Complicated system blocks transition path of injured soldiers: DND Ombudsman
Every year more than 1,500 Canadian Armed Forces members are released from the service due to a variety of medical reason. Transitioning into civilian life is not always smooth. However, for many ill or injured CAF members the process means waiting for months to have their benefits applications processed and to receive the services or medical attention they require.
Gary Walbourne, National Defence and CAF Ombudsman, today, released a complicated flow chart which detailed the hurdles that ill and injured solders need to navigate in order to return to civilian life, once they are released from active duty.
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He said the document reveals the “current reality” those released from the service face and why it is critical that the administrative burden be dealt with.
“Medically releasing from the Canadian Armed Forces is complicated,” Walbourne said in a statement. “The burden has taken its toll on members transitioning from military to civilian life and their families. It is evident that a streamlined process is needed.”
The report released by his office said members and veterans are frustrated by the “heavy administration, the duplication of effort, the lack of clarity, the onus placed on them to gather the proof from CAF for VAC to determine their entitlements,” and the delays in the release of benefits.
Back in May, the office of the Ombudsman had made the recommendation to the Defence Minister that CAF determine whether an illness or injury is caused or aggravated by that member’s military service and that the CAF’s determination be presumed by VAC to be sufficient evidence to support an application for benefits.
In response, Defence Minister Harjit Sajjan wrote in August that while there is merit in the suggestion, the DND and CAF require more time to review the implications.
“Nonetheless, the CAF has no extant statutory or policy mandate to systematically determine if an illness developed or an injury sustained during a member’s career is related to their military service,” Sajjan said in his letter to Walbourne.
He said the government is “looking at a variety of way in which we can better service members through the transition process in order to expedite and simplify their receipt of benefits.”
The report released by the office of the DND-CAF Ombudsman today recommended changes to the following:
New Veterans Charter (NVC) Benefits and Eligibility
The primary source of benefits for currently releasing members is the Canadian Forces Members and Veterans Re-Establishment and Rehabilitation Act (New Veterans’ Charter or NVC). There are various services and benefits available under the NVC, each having distinct eligibility criteria.
Some of these benefits and services are available to any medically releasing member or to members who have not been released for medical reasons provided they can demonstrate that they have a disability resulting from an illness or injury that is attributable to service.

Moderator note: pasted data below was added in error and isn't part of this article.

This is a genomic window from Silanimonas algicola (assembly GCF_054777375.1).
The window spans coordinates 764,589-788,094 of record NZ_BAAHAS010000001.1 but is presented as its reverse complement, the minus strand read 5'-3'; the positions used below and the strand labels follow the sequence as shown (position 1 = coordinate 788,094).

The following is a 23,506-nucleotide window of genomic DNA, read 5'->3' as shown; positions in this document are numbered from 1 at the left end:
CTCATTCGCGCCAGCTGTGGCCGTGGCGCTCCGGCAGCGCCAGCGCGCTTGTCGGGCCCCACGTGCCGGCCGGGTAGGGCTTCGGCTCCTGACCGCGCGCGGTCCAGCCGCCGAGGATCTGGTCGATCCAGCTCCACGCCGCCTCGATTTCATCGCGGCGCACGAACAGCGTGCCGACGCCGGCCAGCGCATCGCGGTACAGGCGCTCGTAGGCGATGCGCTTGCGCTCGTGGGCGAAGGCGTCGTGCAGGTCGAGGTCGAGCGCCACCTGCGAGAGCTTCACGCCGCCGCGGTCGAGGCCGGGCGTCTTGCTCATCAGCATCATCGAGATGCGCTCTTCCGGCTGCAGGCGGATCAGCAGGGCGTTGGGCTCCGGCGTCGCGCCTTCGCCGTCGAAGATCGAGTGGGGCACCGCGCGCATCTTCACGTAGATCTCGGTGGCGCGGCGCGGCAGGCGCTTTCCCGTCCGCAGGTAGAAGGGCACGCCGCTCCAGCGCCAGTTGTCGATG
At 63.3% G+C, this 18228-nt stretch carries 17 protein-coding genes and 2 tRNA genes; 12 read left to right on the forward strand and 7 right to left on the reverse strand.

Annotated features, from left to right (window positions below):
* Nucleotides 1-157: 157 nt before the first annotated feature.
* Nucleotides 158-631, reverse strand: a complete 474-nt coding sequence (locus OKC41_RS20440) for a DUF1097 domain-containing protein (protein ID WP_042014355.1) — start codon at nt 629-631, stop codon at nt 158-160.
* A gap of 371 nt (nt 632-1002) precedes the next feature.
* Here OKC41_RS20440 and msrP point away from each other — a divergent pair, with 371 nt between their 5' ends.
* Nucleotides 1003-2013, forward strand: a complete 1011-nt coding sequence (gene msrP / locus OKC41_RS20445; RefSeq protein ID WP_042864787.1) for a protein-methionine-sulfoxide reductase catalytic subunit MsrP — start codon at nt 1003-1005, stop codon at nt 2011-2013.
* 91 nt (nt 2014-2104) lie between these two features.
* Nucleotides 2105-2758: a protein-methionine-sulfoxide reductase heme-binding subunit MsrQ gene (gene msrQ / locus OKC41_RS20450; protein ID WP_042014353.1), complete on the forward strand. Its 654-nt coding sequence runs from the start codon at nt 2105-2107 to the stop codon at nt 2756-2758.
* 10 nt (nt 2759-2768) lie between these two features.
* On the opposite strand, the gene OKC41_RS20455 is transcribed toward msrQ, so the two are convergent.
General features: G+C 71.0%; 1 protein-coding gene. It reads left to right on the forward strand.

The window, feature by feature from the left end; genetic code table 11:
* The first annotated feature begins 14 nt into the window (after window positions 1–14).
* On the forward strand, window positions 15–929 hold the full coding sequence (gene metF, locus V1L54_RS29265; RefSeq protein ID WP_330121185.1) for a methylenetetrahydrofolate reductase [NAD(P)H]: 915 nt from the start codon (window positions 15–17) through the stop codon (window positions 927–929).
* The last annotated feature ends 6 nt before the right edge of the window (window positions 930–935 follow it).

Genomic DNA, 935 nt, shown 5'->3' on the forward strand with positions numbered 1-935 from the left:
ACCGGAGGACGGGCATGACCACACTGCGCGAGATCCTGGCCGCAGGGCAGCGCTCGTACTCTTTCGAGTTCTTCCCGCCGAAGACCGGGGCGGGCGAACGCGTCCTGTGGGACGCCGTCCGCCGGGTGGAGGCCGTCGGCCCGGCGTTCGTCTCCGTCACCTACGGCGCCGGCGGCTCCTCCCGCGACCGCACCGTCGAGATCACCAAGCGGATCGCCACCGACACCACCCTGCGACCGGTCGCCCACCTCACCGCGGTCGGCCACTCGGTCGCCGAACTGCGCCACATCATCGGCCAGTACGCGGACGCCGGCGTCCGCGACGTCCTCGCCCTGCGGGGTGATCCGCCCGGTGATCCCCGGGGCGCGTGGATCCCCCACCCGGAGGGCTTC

Most of the remaining benefits require applicants, regardless of release category, to demonstrate three things: (1) that they have an illness or injury; (2) that the illness or injury was attributable to service; and (3) that they have a certain degree of disability resulting from the illness or injury.
The term “attributable to service” is used to indicate that an injury or illness is directly caused or aggravated by military service.
The CAF should determine whether an illness or injury is caused or aggravated by that member’s military service and that the CAF’s determination be presumed by VAC to be sufficient evidence to support an application for benefits.
“This recommendation fits within the existing legislative framework but requires a willingness to rethink the status quo,” the Ombudsman’s report said.
NVC and the Current Service Delivery Model
The NVC stipulates that the Minister of Veterans Affairs, may, on application, pay an award or benefit if the applicant establishes an injury or illness that is attributable to military service.
More specifically, the onus is on the applicant to provide evidence of (1) a diagnosed condition, (2) that it is attributable to service, and that (3) there is a resulting disability.
In determining whether the evidence provided by the applicant meets the eligibility criteria, Veterans Affairs Canada (VAC), as the administrator, considers mostly documentary evidence generated by the CAF. The evidence consists largely of the applicant’s medical records and possibly other career related records.
CAF should determine whether a member’s condition is related to or aggravated by military service rather than requiring a long bureaucratic process for VAC to review the records prepared by CAF. It is possible already for CAF to make such determination since the CAF has control of the member’s career and has responsibility for the member’s medical health throughout that career.
“Common sense suggests that CAF is best placed to know whether a member’s physical or mental health condition is caused or aggravated by their military service,” the report said.
The report said these recommendations will likely face some resistance “by those who are entrenched in the existing administrative process or service delivery model.”
“However, the model is broken as is evident from the plentiful media reports and the embarrassing statistics of service,” according to the report. “It is also very unfair to the medically releasing CAF member.”